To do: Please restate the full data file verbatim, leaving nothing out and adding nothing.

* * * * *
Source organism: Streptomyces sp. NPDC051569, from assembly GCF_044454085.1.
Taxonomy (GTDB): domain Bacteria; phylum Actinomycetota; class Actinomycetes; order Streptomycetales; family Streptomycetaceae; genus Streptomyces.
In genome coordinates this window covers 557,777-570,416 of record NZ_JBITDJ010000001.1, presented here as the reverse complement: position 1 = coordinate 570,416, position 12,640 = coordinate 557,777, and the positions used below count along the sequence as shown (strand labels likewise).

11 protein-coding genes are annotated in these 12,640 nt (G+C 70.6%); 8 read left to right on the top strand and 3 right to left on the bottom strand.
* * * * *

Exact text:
Source organism: Streptomyces sp. NPDC051569, from assembly GCF_044454085.1.
Taxonomy (GTDB): domain Bacteria; phylum Actinomycetota; class Actinomycetes; order Streptomycetales; family Streptomycetaceae; genus Streptomyces.
In genome coordinates this window covers 557,777-570,416 of record NZ_JBITDJ010000001.1, presented here as the reverse complement: position 1 = coordinate 570,416, position 12,640 = coordinate 557,777, and the positions used below count along the sequence as shown (strand labels likewise).

11 protein-coding genes are annotated in these 12,640 nt (G+C 70.6%); 8 read left to right on the top strand and 3 right to left on the bottom strand.